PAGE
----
A sneeze warning app!
This app would sound a warning noise right before a student sneezed all over me. The warning would give me enough time to grab a tissue for the student and to also whip out the hand sanitizer. Just gotta do what I gotta do to keep myself and my speech therapy room germ-free, ya know?
A homework reminding hologram app!
This app would create a hologram of me. Then, after going into the setting part of the app, I could program it to send the Mr. Raj hologram over to my students' houses. The Mr. Raj hologram would knock on their doors and remind them to do their speech homework. This would absolutely do the trick and improve my homework return rate, for sure!
A missing game pieces app!
This app would be able to utilize GPS technology to somehow locate all of my missing game pieces that I just can't seem to find. For example, that one random Jenga block that vanished last week or those two puzzle pieces that disappeared last month. Where oh where could they be?!
A dream monitor app!
I don't know about you, but sometimes (err, lots of time) I have nightmares about IEPs and IEP meetings. This app is simple, it would monitor my dreams for me while I slept in an effort to stop bad IEP dreams before they happened. What I mean is if at any moment my pleasant dreams started to turn sour because crazy thoughts of IEPs started to rush the given dream, the app would automatically delete the IEP portions of my dream and replace them with more pleasant visions, like, ice cream. Or the beach. Or a puppy. Or maybe even combine all three: a puppy on a beach eating ice cream. Now that sounds like a much better dream than one that had to do with IEPs!
In closing . . .
My fingers and toes are crossed that someone out there can turn these imaginary speech therapy apps into a reality. If you're that special someone, get crackin' on programming those apps. I guarantee that you WILL become a millionaire. Enjoy the cash, buddy! ;-)
I received an amazing email last week from a friend of mine. In the message, she wrote about how she loved my recent blog post about using YouTube within speech-language therapy sessions, but wondered if I had any suggestions on how to actually go about finding videos online that were appropriate for school-aged students.
My answer is YES!
I sure do have a suggestion that I know every single speech-language pathologist will adore. Have you ever heard of thekidshouldseethis.com? In short, The Kid Should See This is a growing online library of ridiculously fun and informative, "not-made-for-kids, but perfect for them" videos that are absolutely perfect for the students on our caseload. Each week Rion Nakaya (and her children, ages 3 and 6) update the website with new videos that they come across and let me tell you, the amount of solid videos that they post is nothing short of incredible.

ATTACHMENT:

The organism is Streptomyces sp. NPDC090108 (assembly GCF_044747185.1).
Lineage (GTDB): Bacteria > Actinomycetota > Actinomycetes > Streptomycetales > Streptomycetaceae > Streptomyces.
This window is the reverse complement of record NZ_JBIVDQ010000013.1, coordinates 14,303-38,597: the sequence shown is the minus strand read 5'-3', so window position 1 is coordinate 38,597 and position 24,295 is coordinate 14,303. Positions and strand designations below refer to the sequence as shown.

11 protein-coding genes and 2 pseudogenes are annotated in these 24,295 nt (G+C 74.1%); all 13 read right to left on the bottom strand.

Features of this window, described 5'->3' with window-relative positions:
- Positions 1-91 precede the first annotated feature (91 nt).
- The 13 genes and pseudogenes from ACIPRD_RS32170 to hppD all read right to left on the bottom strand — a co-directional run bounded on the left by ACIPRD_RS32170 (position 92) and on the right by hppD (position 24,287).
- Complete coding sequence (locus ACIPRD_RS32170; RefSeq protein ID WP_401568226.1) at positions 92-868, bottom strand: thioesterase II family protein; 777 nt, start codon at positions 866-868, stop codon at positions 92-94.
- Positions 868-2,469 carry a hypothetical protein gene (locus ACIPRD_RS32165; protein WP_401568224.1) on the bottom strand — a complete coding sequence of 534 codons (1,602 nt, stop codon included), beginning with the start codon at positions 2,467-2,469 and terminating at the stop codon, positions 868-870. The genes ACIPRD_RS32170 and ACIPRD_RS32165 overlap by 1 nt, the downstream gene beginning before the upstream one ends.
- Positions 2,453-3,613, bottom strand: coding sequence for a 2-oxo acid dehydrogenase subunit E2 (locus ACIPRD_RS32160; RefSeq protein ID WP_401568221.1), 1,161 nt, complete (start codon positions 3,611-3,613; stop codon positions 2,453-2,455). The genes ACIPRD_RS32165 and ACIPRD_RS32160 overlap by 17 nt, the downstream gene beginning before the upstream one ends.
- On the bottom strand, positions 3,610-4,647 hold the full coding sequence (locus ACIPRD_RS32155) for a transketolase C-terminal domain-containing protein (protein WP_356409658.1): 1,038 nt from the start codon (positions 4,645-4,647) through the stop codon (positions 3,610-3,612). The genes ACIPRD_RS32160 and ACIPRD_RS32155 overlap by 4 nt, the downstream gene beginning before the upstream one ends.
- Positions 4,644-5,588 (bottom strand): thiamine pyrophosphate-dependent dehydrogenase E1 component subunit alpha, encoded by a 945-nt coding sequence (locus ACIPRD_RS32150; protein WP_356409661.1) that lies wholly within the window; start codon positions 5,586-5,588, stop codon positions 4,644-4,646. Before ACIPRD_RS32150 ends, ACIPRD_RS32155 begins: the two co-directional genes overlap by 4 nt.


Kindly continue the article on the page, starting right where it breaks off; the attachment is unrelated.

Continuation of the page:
They do all the hard work for us! How lucky are we?
What I love most about thekidshouldseethis.com is the fact that Rion really seems to understand that it's quite difficult to find high quality videos online that are both entertaining and educational. One really has to comb through lots of dirt before discovering a diamond. That's why I'm truly grateful for this website. Ya'll did the dirty work for me and for that, I'm so grateful.
Here are two of my favorite videos that I've recently incorporated into random speech-language therapy sessions:
This video about a huge dinosaur made out of balloons - it's a 2-minute long video that was a total hit with my elementary school students. We had an out-of-this-world conversation about the possible outcomes that might ruin the various balloon statues. This particular small group was working on improving their ability to predict possible outcomes in various scenarios. Because of this video, I was able to get them to ask and answer intelligent questions to each other like what if the balloons were outside and the wind suddenly started to blow? Or what if there was a prickly cactus next to some of the balloons? The list goes on and on. Show your students this vid!
This video about how crayons are made - it's a 5-ish minute video that was a surprise hit with my middle schoolers. It highlights exactly HOW crayons are made. I mean, think about it, crayons are something that our students use consistently, but they rarely take the time to think about HOW they are actually made. The small group of students who I showed this video to were working on improving their sequencing skills. After watching the video, I encouraged them to write out (in crayon, of course, haha!) the steps that they remembered about how crayons were made. Show your students this vid!
In closing . . .
As an SLP, I know that you'll agree with me when I say that my time, as a clinician, is extremely limited. This is why I give The Kid Should See This two thumbs WAY up. Thank you to Rion for exposing my students and me to such fantastic videos. The videos all triggered a tidal wave of beautiful conversations, and that's always such harmonious music to this SLP's ears. So dear reader, please do me a favor and check out The Kid Should See This as soon as possible. Oh, and tell 'em that Erik sent cha!